Even then, Maleficent faces more violence and abuse from Stefan and even after this further assault, she doesn’t seek justice - she still only asks for what she wanted from the very beginning - to be left alone.

Maleficent's violation, though heart rending, is not the only instance of lack of consent.  When Philip is presented to an unconscious Aurora, he does not question whether or not Aurora would want to be kissed by a man she has known for a New York minute but instead worries about whether he will be infected by whatever curse has attached itself to Aurora. The metaphor here is that Philip is worried about safe sex but not consensual sex. Someone has gifted him with an unconscious woman and only his safety is paramount.  

Female gender is further represented by vapid fairies. Their loyalties shift when it is convenient and are clearly incompetent at the one task they have been assigned. In Maleficent, we have woman as mother, vapid caretaker, victim, innocence and finally vengeful ex lover. None of the aforementioned identities invoke a sense of personhood, in the supposedly feminist retelling of the classic tale.

And on top of this we have a rather disturbing lens cast on the anger of a rape victim. Maleficent’s rage is always cast as frightening, as menacing even as evil. While the film is very clear that Maleficent is a victim, her anger and rage over that is still a terrifying, evil force. Maleficent is allowed her pain, we can dramatically see her suffer and sympathise with her for it - but her rage is inexcusable, is dangerous and is wrong. There is no validation of Maleficent’s rage, no support of the idea she has a RIGHT to be angry. Not only do the humans see her as evil, but so do the fae. The vapid fairies cast her as evil, the other fae cower from her in terror even Diuval, her one ally, serves her out of loyalty for saving him than agreement or sympathy for her suffering and righteous anger. In the end, Maleficent is redeemed when she lets Stefan live; her redemption requires a complete repudiation and rejection of her anger.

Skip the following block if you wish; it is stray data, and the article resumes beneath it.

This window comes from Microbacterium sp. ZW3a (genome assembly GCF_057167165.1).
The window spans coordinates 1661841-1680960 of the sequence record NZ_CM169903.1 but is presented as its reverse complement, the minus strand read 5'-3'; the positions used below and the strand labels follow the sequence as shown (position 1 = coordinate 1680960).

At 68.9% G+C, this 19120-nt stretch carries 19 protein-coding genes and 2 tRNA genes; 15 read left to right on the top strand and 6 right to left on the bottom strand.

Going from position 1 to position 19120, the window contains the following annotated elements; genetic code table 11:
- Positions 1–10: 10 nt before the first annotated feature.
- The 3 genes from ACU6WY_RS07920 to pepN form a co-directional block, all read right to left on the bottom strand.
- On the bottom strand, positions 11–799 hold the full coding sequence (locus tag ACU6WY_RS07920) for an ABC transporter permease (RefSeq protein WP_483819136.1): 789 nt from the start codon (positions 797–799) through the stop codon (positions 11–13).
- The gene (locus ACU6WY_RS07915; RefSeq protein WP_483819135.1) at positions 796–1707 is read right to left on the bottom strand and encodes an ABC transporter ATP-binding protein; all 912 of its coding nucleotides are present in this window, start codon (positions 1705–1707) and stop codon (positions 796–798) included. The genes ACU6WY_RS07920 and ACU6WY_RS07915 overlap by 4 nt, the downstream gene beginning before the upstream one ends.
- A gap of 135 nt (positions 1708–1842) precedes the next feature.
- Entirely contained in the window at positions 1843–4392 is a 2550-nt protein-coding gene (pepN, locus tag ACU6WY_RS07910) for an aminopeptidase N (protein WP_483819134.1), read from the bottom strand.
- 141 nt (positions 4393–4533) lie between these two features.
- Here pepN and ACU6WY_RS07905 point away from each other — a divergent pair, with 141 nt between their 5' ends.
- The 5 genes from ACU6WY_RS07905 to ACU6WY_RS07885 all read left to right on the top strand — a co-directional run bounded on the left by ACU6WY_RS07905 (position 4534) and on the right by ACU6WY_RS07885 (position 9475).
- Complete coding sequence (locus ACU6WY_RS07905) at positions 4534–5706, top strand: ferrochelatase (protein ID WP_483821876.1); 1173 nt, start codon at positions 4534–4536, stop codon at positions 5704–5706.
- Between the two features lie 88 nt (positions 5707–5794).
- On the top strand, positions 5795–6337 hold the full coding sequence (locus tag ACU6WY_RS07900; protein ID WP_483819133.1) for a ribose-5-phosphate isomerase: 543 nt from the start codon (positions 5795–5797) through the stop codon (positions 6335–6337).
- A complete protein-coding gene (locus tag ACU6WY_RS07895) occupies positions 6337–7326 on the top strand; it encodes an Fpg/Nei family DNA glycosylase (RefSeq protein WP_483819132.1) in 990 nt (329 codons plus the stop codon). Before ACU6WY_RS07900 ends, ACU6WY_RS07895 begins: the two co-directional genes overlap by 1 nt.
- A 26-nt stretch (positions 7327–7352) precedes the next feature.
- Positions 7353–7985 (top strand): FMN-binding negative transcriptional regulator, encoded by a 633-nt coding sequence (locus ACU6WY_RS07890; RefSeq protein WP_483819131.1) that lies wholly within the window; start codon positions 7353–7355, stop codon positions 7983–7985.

This whole film rests on the premise that Maleficent is wrong to be angry, is wrong to seek revenge, that a rape victim’s anger is dangerous, is toxic and is even evil. The message is clear - Maleficent is allowed to hurt, but not rage. She is allowed to suffer, but not act.

We’ve spoken a lot about gender presentation in this film, largely because it is cast as a feminist re-telling and also because there is a lot to say and the messages are so problematic. There is a small reference of class when talking about the young Stefan, but it’s hardly analysed, worse it’s actually brushed over. A penniless orphan living in a barn in a absolute medieval monarchy managed to rise to become one of the king’s advisor’s. That’s not a commentary on class - it’s a denial of its effects.

As to race and sexuality - it’s pretty much non existent. Yes, Angelina Jolie is a Latina woman, but Maleficent herself was lacking any ethnic or racial markers (not least of which because she’s completely non-human) and beyond that we have one Black guard who tells the king that the thorns won’t burn. That is the full extent of the racial inclusion of this movie - and, especially being Disney, there are no LGBT people.